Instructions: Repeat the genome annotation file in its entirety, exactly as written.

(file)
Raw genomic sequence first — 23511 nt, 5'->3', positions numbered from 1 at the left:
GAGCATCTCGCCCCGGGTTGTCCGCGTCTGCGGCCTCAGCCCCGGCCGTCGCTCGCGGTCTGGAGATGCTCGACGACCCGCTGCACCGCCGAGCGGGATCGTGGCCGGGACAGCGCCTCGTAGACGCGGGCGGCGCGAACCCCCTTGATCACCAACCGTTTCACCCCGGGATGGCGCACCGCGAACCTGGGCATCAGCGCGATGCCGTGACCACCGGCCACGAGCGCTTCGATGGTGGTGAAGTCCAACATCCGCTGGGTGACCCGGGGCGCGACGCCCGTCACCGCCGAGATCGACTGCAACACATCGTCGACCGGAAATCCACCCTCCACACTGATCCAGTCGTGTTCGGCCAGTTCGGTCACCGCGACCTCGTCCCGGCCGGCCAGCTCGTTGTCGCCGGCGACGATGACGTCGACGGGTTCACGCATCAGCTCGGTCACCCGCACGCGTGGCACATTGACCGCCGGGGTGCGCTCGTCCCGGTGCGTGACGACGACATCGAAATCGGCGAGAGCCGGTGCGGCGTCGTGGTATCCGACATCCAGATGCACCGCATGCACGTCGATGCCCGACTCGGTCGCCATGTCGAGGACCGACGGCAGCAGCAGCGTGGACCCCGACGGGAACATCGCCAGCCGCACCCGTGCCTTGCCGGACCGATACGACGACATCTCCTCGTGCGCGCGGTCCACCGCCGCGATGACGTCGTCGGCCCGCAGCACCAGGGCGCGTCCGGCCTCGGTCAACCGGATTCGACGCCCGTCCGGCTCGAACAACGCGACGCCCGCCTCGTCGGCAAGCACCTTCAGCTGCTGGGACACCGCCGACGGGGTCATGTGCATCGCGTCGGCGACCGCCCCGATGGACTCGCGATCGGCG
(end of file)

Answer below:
Raw genomic sequence first — 23511 nt, 5'->3', positions numbered from 1 at the left:
GAGCATCTCGCCCCGGGTTGTCCGCGTCTGCGGCCTCAGCCCCGGCCGTCGCTCGCGGTCTGGAGATGCTCGACGACCCGCTGCACCGCCGAGCGGGATCGTGGCCGGGACAGCGCCTCGTAGACGCGGGCGGCGCGAACCCCCTTGATCACCAACCGTTTCACCCCGGGATGGCGCACCGCGAACCTGGGCATCAGCGCGATGCCGTGACCACCGGCCACGAGCGCTTCGATGGTGGTGAAGTCCAACATCCGCTGGGTGACCCGGGGCGCGACGCCCGTCACCGCCGAGATCGACTGCAACACATCGTCGACCGGAAATCCACCCTCCACACTGATCCAGTCGTGTTCGGCCAGTTCGGTCACCGCGACCTCGTCCCGGCCGGCCAGCTCGTTGTCGCCGGCGACGATGACGTCGACGGGTTCACGCATCAGCTCGGTCACCCGCACGCGTGGCACATTGACCGCCGGGGTGCGCTCGTCCCGGTGCGTGACGACGACATCGAAATCGGCGAGAGCCGGTGCGGCGTCGTGGTATCCGACATCCAGATGCACCGCATGCACGTCGATGCCCGACTCGGTCGCCATGTCGAGGACCGACGGCAGCAGCAGCGTGGACCCCGACGGGAACATCGCCAGCCGCACCCGTGCCTTGCCGGACCGATACGACGACATCTCCTCGTGCGCGCGGTCCACCGCCGCGATGACGTCGTCGGCCCGCAGCACCAGGGCGCGTCCGGCCTCGGTCAACCGGATTCGACGCCCGTCCGGCTCGAACAACGCGACGCCCGCCTCGTCGGCAAGCACCTTCAGCTGCTGGGACACCGCCGACGGGGTCATGTGCATCGCGTCGGCGACCGCCCCGATGGACTCGCGATCGGCG